Woodford Folk Festival, Queensland – Saturday December 28. 2013
By Brian Wise
The first thing that confronts you in the morning is the problem of sifting through the enormous festival program and deciding which of the 20 stages to visit.
Nestled into the hills, the festival site alone covers many acres. Add to that the camping and parking and up pops a ‘village’ every year that is larger than most rural towns in the State.
In the evening, and it gets dark here by 7.00pm and it is an awesome sight with its street lamps, colourful parades, vendors displays and milling crowds. In the daytime it is equally impressive but life tends to be slower as you duck for cover from the sun into one of the many large tented venues.
The highlight of the day for me was simple. Former Labor Prime Minister Bob Hawke smiled and waved to me in the evening as he walked past in the bar at the back of the Bazaar stage. I thought he had singled me out – and that is probably why he was one of our most popular leaders ever. Now he stands like a giant amongst political pygmies.
Earlier in the day I had watched him deliver a challenging speech about democracy. He was preceded by entertaining Canadian gospel group the Sojourners (introduced as the ‘sodgenners’) who delivered some classics (‘People Get Ready,’ ‘This Train’ and ‘Keep You Eyes on The Prize’) as well as some surprises (Buffalo Springfield’s ‘For What It’s Worth’).
Somehow, it seemed an entirely appropriate lead-in to a man renowned for his ‘hot gospelling’ on the election trail. It is Hawke’s sixth visit to Woodford and reminded me that President Jimmy Carter visited New Orleans Jazz Fest at least once when I was there. Hawke spoke about how he would like to see the states abolished when Australia becomes a republic and then mused on the world situation. ‘We are standing at the crossroads of history,’ added Hawke as he pointed out that we had never had such matrvellous technology available to improve the lot of mankind – or to entirely destroy it. When he bemoaned the fact that there were no great leaders around someone yelled out his name. ‘I am not in the game any more,’ he responded, not disagreeing with the implication that he was a great leader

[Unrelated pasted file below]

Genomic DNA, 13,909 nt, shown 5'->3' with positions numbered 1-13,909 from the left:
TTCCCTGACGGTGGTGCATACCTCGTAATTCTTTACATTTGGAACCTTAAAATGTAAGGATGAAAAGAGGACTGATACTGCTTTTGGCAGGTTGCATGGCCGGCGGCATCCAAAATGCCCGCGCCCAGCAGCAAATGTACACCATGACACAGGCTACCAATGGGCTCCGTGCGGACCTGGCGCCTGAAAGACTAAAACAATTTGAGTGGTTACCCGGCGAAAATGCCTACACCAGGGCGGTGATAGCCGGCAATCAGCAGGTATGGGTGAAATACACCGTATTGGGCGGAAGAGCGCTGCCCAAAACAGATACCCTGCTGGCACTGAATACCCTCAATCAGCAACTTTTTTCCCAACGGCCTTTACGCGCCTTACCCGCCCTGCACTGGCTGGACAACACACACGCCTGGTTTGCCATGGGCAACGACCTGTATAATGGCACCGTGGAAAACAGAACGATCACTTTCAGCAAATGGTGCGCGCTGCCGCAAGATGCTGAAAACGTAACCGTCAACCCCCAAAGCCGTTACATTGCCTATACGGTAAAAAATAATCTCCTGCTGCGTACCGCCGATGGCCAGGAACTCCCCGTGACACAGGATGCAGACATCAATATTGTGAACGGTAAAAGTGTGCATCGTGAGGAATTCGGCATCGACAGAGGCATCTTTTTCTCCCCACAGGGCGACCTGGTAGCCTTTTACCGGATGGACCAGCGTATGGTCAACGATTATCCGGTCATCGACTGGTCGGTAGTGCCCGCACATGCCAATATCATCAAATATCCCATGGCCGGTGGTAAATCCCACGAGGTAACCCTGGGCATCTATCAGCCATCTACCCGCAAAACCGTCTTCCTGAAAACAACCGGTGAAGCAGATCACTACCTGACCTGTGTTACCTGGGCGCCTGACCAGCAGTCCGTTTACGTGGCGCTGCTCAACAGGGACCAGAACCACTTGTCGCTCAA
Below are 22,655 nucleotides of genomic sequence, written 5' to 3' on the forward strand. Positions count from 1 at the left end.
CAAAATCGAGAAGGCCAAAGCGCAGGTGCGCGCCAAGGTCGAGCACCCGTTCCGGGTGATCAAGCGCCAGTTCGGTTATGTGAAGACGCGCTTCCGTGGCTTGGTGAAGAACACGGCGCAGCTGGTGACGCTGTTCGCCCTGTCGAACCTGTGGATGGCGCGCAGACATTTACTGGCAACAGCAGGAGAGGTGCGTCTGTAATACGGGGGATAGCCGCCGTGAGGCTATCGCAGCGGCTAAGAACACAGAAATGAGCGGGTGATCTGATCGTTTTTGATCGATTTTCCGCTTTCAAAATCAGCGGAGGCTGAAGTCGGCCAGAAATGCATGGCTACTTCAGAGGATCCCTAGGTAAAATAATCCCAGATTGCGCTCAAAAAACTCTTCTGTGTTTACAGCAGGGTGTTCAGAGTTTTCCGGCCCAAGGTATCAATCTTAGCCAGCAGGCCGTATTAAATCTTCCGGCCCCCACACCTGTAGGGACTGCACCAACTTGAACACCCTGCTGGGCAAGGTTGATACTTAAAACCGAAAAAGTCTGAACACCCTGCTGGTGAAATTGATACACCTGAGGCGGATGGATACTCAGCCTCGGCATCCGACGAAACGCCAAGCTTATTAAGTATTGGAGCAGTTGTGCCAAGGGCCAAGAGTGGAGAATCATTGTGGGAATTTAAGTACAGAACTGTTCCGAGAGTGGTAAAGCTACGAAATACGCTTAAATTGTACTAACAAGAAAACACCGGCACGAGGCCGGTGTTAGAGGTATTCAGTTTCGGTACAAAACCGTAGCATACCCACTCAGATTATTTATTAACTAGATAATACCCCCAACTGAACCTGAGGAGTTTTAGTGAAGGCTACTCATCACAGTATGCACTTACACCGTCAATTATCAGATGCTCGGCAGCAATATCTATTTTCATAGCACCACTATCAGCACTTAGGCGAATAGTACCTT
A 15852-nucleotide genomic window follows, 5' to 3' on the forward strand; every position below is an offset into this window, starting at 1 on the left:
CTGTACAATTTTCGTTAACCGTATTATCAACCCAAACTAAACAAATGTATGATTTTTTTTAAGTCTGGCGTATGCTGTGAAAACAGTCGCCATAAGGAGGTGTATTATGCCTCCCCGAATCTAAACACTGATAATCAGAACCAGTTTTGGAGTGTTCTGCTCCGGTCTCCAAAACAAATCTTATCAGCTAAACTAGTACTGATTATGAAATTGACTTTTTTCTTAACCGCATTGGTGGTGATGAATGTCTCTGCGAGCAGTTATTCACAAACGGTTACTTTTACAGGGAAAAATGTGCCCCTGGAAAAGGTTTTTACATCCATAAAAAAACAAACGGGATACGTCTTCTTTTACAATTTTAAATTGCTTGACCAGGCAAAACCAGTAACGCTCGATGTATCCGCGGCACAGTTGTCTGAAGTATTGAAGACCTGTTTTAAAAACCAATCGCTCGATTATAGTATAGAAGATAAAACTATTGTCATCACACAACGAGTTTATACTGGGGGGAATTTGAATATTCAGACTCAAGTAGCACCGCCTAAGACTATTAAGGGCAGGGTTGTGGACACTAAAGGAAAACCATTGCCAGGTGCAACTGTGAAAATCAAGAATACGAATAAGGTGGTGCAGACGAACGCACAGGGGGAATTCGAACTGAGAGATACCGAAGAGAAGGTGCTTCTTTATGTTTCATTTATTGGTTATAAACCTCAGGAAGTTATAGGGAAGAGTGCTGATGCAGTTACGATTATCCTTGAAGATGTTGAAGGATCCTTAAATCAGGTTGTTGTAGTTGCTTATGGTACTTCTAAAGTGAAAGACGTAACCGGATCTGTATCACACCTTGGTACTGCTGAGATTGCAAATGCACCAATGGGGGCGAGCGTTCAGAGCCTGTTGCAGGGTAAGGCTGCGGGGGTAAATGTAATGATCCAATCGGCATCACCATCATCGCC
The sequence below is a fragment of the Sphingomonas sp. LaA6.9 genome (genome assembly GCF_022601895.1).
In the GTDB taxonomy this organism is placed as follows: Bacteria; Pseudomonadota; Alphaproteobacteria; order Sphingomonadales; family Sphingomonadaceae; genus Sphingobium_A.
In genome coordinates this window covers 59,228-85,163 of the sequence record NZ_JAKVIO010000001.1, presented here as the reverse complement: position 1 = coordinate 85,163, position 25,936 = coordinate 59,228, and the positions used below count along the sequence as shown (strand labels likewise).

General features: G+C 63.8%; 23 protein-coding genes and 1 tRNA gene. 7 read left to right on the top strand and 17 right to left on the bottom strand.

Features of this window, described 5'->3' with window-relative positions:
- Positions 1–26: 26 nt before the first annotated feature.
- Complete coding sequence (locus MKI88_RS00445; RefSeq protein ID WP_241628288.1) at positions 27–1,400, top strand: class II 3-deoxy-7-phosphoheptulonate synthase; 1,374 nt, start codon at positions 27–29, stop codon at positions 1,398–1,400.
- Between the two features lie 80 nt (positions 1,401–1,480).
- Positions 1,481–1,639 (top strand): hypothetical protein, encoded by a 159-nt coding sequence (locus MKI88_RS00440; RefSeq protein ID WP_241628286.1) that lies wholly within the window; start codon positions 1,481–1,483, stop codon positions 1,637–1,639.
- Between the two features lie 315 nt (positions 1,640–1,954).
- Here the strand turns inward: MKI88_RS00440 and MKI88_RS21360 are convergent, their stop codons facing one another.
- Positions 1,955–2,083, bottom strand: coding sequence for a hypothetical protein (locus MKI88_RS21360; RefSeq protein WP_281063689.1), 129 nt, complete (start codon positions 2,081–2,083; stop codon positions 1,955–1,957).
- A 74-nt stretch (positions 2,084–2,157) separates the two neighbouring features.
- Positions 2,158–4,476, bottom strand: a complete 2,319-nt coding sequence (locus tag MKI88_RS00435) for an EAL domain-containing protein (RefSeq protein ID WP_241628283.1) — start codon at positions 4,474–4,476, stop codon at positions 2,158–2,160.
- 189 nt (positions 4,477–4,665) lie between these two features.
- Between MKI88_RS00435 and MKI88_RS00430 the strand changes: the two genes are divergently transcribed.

Staying at the large Concert stage for the next few hours revealed some more treats. Sam Amidon gave what can only be described as a ‘quirky’ performance with his old-timey music. Playing banjo, guitar and violin (once) with a drummer in tow Amidon’s show was intriguing. At times he sounded like Nick Drake at other times he sounded like Drake had bumped into Ornette Coleman. A violin solo was totally off the wall. A lovely gospel song went completely awry half way through with Amidon screeching like an out of tune jazz saxophone. Inevitably, it became a memorable set – if you have seen him perform you will not soon forget.
Compared to Amidon, the singer-songwriters for the Festival of Small Halls showcase were almost too normal. The idea to tour musicians in rural areas was borrowed from Canada – and there are a lot of Canadians here. Apparently, someone convinced the Canadian government that it could get their music to the world by supporting musicians and helping them to tour. It works here because they are the largest contingent by far. Of course, they featured later in the day during a Joni Mitchell homage.
Rose Cousins, who has spent well over a month touring Australia headed the showcase with Jordie Lane, now an accomplished and very confident performer and fiddle and guitar duo Cole and Van Dijk
As a contrast, this was followed by blues trio The Backsliders – not on the dedicated blues stage. Guitarist Dom Turner is the leader and is assisted by ex-Midnight Oil drummer Rob Hirst and harmonica ace Ian Collard. As always they were impressive.
We arrived at the Bazaar stage early to see the Ladies of The Canyon show and caught the last half of the set by locals Castlecomer who owe a lot to Mumford & Sons (as seems apparent with many of the young groups here). Things were going well. They were enthusiastic, the young audience loved them and a bright future was about to predicted until they launched into a cover of the Four Season’s hit ‘What A Night.’ A few more original songs could be necessary.
We were told by the MC that the Ladies of The Canyon show, featuring four Canadians and two Australians, was not a Joni Mitchell tribute, which seemed strange because that is exactly what most of the six on stage called it most of the time. They also cited Mitchell’s album Blue as a major influence. A few of the performances were plagued by sound problems with the acoustic guitars feeding back and distracting the singers (you wonder how they got the previous band right but couldn’t manage a solo guitar).
It is apparent that Mitchell’s songs are a lot more complex than they first appear. Leah Flanagan tackled ‘River’ well. Mo Kenney said that she regretted choosing ‘A Case Of You’ and proved it but did a pretty good job despite her misgivings. Scot Rachel Sermanni’s ‘Little Green’ was nice and Rose Cousins ‘Blue’ was impressive. Kim Wempe’s ‘This Flight Tonight‘ was powerful. Stand out Mitchell interpretation, however, was Ange Takat’s readingof ‘The Last Time I Saw Richard’ which will have me looking for the original as soon as I get home. The singers also got to do some original songs which, contrasted with Mitchell’s, were up against an unreachable standard.
Sunday is set to be a scorcher – in more ways than one. Beth Orton is on at the Ampitheatre this evening,
Four days to go!